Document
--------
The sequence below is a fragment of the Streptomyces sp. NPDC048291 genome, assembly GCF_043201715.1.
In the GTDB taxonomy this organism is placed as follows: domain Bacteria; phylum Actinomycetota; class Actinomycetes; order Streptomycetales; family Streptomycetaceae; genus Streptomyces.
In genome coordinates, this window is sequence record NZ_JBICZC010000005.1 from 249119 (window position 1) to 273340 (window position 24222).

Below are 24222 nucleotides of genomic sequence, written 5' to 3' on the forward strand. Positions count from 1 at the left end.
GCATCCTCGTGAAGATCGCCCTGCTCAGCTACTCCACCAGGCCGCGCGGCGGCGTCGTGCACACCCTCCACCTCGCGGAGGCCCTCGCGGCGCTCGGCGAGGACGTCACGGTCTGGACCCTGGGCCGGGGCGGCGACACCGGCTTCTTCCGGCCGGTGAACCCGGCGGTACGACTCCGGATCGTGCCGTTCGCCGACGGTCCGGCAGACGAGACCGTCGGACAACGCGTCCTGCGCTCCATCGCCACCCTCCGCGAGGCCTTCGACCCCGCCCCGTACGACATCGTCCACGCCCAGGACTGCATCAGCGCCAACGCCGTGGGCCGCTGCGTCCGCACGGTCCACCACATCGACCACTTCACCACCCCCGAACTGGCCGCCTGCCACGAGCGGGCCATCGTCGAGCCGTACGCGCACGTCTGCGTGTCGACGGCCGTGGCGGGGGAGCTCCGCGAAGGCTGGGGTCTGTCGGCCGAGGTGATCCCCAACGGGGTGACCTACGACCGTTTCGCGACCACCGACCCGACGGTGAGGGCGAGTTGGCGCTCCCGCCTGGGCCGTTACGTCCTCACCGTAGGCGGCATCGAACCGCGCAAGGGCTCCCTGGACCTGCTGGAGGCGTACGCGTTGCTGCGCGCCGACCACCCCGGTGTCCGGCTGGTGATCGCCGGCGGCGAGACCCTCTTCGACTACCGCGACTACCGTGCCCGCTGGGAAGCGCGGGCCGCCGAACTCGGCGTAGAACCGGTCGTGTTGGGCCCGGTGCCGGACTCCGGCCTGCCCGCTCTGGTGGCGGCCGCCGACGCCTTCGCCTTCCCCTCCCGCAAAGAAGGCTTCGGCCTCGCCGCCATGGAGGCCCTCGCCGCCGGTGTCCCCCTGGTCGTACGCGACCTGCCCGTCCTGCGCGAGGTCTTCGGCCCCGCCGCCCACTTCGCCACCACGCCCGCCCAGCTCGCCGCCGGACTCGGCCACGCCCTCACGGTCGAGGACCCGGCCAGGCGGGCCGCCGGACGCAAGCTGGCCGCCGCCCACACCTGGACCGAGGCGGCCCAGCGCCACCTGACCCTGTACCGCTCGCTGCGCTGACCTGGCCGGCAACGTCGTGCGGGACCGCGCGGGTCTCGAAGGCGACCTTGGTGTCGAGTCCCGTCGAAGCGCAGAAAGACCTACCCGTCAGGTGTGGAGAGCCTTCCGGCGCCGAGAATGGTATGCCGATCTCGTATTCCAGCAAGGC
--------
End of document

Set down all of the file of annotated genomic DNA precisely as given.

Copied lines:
The sequence below is a fragment of the Streptomyces sp. NPDC048291 genome, assembly GCF_043201715.1.
In the GTDB taxonomy this organism is placed as follows: domain Bacteria; phylum Actinomycetota; class Actinomycetes; order Streptomycetales; family Streptomycetaceae; genus Streptomyces.
In genome coordinates, this window is sequence record NZ_JBICZC010000005.1 from 249119 (window position 1) to 273340 (window position 24222).

Below are 24222 nucleotides of genomic sequence, written 5' to 3' on the forward strand. Positions count from 1 at the left end.
GCATCCTCGTGAAGATCGCCCTGCTCAGCTACTCCACCAGGCCGCGCGGCGGCGTCGTGCACACCCTCCACCTCGCGGAGGCCCTCGCGGCGCTCGGCGAGGACGTCACGGTCTGGACCCTGGGCCGGGGCGGCGACACCGGCTTCTTCCGGCCGGTGAACCCGGCGGTACGACTCCGGATCGTGCCGTTCGCCGACGGTCCGGCAGACGAGACCGTCGGACAACGCGTCCTGCGCTCCATCGCCACCCTCCGCGAGGCCTTCGACCCCGCCCCGTACGACATCGTCCACGCCCAGGACTGCATCAGCGCCAACGCCGTGGGCCGCTGCGTCCGCACGGTCCACCACATCGACCACTTCACCACCCCCGAACTGGCCGCCTGCCACGAGCGGGCCATCGTCGAGCCGTACGCGCACGTCTGCGTGTCGACGGCCGTGGCGGGGGAGCTCCGCGAAGGCTGGGGTCTGTCGGCCGAGGTGATCCCCAACGGGGTGACCTACGACCGTTTCGCGACCACCGACCCGACGGTGAGGGCGAGTTGGCGCTCCCGCCTGGGCCGTTACGTCCTCACCGTAGGCGGCATCGAACCGCGCAAGGGCTCCCTGGACCTGCTGGAGGCGTACGCGTTGCTGCGCGCCGACCACCCCGGTGTCCGGCTGGTGATCGCCGGCGGCGAGACCCTCTTCGACTACCGCGACTACCGTGCCCGCTGGGAAGCGCGGGCCGCCGAACTCGGCGTAGAACCGGTCGTGTTGGGCCCGGTGCCGGACTCCGGCCTGCCCGCTCTGGTGGCGGCCGCCGACGCCTTCGCCTTCCCCTCCCGCAAAGAAGGCTTCGGCCTCGCCGCCATGGAGGCCCTCGCCGCCGGTGTCCCCCTGGTCGTACGCGACCTGCCCGTCCTGCGCGAGGTCTTCGGCCCCGCCGCCCACTTCGCCACCACGCCCGCCCAGCTCGCCGCCGGACTCGGCCACGCCCTCACGGTCGAGGACCCGGCCAGGCGGGCCGCCGGACGCAAGCTGGCCGCCGCCCACACCTGGACCGAGGCGGCCCAGCGCCACCTGACCCTGTACCGCTCGCTGCGCTGACCTGGCCGGCAACGTCGTGCGGGACCGCGCGGGTCTCGAAGGCGACCTTGGTGTCGAGTCCCGTCGAAGCGCAGAAAGACCTACCCGTCAGGTGTGGAGAGCCTTCCGGCGCCGAGAATGGTATGCCGATCTCGTATTCCAGCAAGGC